were able to provoke a reaction from the VDC only in the snowy corners of a 
high mountain dirt road. With the VDC turned off, we could break the back 
end loose on icy spots. Switched on, the VDC shut down the fun early and 
decisively. Sheer idiocy could probably defeat the system -- and it does 
nothing to stop the car more quickly, only keeping it on its intended path 
-- but it could be a decisive factor for those who encounter black ice 
regularly.
	On pavement, steering is nicely precise, sending back a nice picture of 
road conditions, and the turning circle is a tidy 36.7 feet. All corners of 
the car are easily visible from the driver's seat, and front valance is 
high enough not to scrape parking-lot logs and steep driveways. At 63 
inches tall, the Outback is easily a foot shorter than most 
sport-utilities, which makes lifting bicycles or kayaks to its roof an easy 
chore rather than a trial.
	The flip side of the Outback's reasonable dimensions, of course, is that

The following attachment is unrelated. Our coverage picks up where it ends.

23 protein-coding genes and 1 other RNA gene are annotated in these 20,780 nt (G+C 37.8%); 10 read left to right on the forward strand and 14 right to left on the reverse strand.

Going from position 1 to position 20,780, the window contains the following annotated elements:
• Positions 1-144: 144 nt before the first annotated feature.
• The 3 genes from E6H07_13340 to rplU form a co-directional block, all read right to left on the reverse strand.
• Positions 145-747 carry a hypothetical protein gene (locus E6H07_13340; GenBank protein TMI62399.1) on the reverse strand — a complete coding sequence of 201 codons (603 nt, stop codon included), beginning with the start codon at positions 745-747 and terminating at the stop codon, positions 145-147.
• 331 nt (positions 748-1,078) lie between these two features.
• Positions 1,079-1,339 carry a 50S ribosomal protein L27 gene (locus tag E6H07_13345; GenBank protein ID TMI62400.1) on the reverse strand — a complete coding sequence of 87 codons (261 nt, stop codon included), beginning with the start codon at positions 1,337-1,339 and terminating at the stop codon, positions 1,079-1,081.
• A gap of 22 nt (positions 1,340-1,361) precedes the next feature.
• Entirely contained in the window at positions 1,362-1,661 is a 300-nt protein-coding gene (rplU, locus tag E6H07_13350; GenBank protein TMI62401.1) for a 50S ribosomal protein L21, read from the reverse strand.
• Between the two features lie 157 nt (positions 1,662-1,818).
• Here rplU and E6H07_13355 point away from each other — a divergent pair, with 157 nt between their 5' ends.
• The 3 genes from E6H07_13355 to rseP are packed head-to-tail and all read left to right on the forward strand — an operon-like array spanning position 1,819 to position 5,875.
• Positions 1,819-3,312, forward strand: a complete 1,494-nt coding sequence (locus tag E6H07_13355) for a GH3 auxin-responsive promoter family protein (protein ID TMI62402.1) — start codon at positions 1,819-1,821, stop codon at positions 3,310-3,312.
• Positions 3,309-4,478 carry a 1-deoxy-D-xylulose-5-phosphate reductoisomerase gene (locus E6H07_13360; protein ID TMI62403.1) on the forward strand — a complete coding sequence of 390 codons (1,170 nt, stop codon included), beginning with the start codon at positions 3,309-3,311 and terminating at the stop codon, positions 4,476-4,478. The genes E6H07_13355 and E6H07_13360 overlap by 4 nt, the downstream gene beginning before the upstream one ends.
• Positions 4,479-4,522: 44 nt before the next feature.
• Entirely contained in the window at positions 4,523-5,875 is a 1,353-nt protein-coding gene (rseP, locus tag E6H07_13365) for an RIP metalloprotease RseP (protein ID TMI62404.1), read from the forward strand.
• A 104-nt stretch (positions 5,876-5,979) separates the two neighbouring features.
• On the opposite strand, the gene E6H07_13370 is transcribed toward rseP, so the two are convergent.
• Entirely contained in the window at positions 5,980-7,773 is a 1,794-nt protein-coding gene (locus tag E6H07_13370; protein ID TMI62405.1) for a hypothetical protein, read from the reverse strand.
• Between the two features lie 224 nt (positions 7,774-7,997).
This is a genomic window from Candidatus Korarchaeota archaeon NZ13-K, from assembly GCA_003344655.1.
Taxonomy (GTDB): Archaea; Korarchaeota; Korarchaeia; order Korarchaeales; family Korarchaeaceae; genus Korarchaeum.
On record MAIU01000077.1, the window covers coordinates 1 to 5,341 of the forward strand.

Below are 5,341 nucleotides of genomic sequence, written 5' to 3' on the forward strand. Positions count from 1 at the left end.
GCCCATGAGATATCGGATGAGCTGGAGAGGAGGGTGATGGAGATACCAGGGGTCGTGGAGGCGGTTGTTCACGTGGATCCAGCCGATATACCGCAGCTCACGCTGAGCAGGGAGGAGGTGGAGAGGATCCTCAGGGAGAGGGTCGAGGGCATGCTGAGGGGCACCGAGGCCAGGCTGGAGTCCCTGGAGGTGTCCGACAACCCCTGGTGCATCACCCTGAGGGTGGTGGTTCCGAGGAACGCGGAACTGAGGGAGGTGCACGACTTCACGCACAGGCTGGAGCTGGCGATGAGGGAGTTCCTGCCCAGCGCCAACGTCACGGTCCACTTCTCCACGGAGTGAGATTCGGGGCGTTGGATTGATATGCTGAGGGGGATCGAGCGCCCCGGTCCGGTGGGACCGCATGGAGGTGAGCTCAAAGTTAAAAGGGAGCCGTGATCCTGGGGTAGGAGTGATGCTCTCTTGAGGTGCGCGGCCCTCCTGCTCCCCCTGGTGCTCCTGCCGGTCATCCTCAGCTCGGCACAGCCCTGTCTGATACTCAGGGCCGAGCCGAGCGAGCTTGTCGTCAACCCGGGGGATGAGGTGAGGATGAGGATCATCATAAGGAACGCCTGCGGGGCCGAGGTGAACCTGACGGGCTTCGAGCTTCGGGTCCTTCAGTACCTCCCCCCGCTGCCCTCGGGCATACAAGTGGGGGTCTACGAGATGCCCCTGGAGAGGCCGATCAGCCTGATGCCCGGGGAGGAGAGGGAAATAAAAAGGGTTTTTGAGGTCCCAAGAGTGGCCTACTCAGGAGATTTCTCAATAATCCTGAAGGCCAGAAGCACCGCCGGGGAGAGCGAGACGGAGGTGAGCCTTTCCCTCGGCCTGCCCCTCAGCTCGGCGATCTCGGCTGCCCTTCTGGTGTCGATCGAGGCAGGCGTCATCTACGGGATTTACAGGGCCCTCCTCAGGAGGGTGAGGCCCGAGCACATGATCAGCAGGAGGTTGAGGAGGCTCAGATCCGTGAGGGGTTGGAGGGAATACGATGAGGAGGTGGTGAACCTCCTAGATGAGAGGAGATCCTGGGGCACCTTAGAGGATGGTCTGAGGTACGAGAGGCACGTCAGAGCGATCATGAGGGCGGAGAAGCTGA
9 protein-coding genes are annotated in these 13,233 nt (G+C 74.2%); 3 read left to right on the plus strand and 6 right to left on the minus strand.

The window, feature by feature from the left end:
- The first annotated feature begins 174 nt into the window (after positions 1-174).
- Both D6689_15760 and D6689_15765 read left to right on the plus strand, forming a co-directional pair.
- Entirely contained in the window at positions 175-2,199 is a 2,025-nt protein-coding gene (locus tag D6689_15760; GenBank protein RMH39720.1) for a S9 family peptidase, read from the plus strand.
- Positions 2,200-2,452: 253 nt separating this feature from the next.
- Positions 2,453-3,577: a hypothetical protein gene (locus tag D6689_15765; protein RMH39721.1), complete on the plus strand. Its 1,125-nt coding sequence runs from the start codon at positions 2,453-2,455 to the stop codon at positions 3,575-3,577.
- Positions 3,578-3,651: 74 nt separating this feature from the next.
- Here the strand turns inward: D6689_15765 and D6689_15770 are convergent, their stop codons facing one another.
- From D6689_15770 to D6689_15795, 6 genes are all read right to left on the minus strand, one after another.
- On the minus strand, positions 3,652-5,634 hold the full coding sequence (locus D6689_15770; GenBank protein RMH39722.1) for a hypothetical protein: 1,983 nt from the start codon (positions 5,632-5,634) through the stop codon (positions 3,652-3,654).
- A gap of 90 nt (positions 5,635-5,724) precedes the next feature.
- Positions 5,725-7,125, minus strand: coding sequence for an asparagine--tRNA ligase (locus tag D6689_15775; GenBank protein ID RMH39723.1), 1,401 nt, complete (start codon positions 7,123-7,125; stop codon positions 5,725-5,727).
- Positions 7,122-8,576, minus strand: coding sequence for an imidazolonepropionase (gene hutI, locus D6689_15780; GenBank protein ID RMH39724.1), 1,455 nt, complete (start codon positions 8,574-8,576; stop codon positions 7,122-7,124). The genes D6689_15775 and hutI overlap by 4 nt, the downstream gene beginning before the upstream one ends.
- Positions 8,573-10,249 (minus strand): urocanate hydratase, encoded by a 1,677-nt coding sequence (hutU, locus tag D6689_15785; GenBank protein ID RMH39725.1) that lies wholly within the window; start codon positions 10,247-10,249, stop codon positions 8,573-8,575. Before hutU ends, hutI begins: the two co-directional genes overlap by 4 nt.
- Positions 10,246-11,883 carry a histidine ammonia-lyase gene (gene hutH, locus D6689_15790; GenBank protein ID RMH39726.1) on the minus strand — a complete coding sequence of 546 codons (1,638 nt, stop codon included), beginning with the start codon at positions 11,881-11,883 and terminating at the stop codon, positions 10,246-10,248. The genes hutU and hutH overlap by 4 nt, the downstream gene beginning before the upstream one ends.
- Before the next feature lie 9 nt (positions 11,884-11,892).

it lacks the room and commanding presence now available in such car-based 
machines as the Honda Pilot, let alone truck-based rivals such as the Ford 
Explorer. Towing, for example, is limited to 2,000 pounds, enough a small 
pop-up camper but not enough to tow many boats and trailers. The seating 
position is low, rather than the king-of-the-highway view a taller machine 
offers. Perhaps fuel economy in the low 20s rather than the low teens 
offsets that.
	Once the Outback was the only game in town for anybody wanting all-weather 
traction, carlike handling and decent cargo capacity. Now it's hemmed in on 
every side: The similarly sized and priced Volkswagen Passat 4Motion is 
every bit as smooth, with world-class fit and finish and a high-style 
interior that belongs in a $32,000 car. Tall wagons such as the Pilot and 
Toyota Highlander offer car-based ride and competent handling, far more 
room and that mile-high view. At this elevated price level, the Outback 
H6-3.0 VDC is an unconvincing luxury car and no one's idea of a people hauler.
	But at $25,000, it's would be a class of one. Let's hope Subaru makes this 
sweet six available across the line.
	
Des Toups is a Seattle free-lance writer whose work has appeared in 
AutoWorld magazine, The Seattle Times and newspapers nationwide.